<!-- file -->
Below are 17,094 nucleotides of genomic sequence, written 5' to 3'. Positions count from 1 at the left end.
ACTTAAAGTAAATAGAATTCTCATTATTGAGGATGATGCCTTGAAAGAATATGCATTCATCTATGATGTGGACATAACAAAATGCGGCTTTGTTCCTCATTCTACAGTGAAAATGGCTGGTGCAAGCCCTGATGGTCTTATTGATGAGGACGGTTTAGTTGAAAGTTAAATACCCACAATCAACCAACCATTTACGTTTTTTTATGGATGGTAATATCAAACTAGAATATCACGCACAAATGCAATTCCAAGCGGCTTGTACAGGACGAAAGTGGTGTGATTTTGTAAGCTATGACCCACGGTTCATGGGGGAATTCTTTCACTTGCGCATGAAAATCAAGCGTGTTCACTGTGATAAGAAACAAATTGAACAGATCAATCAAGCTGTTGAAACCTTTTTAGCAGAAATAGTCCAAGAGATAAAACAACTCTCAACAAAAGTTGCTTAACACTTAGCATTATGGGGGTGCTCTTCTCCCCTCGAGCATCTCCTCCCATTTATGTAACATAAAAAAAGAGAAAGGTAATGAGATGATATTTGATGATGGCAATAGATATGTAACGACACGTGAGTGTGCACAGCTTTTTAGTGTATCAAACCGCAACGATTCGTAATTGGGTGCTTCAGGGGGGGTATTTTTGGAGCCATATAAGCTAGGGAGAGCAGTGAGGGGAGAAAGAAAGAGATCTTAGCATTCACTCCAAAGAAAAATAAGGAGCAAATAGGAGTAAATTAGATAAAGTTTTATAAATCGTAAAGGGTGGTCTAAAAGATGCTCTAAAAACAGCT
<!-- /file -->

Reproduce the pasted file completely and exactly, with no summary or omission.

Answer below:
Below are 17,094 nucleotides of genomic sequence, written 5' to 3'. Positions count from 1 at the left end.
ACTTAAAGTAAATAGAATTCTCATTATTGAGGATGATGCCTTGAAAGAATATGCATTCATCTATGATGTGGACATAACAAAATGCGGCTTTGTTCCTCATTCTACAGTGAAAATGGCTGGTGCAAGCCCTGATGGTCTTATTGATGAGGACGGTTTAGTTGAAAGTTAAATACCCACAATCAACCAACCATTTACGTTTTTTTATGGATGGTAATATCAAACTAGAATATCACGCACAAATGCAATTCCAAGCGGCTTGTACAGGACGAAAGTGGTGTGATTTTGTAAGCTATGACCCACGGTTCATGGGGGAATTCTTTCACTTGCGCATGAAAATCAAGCGTGTTCACTGTGATAAGAAACAAATTGAACAGATCAATCAAGCTGTTGAAACCTTTTTAGCAGAAATAGTCCAAGAGATAAAACAACTCTCAACAAAAGTTGCTTAACACTTAGCATTATGGGGGTGCTCTTCTCCCCTCGAGCATCTCCTCCCATTTATGTAACATAAAAAAAGAGAAAGGTAATGAGATGATATTTGATGATGGCAATAGATATGTAACGACACGTGAGTGTGCACAGCTTTTTAGTGTATCAAACCGCAACGATTCGTAATTGGGTGCTTCAGGGGGGGTATTTTTGGAGCCATATAAGCTAGGGAGAGCAGTGAGGGGAGAAAGAAAGAGATCTTAGCATTCACTCCAAAGAAAAATAAGGAGCAAATAGGAGTAAATTAGATAAAGTTTTATAAATCGTAAAGGGTGGTCTAAAAGATGCTCTAAAAACAGCT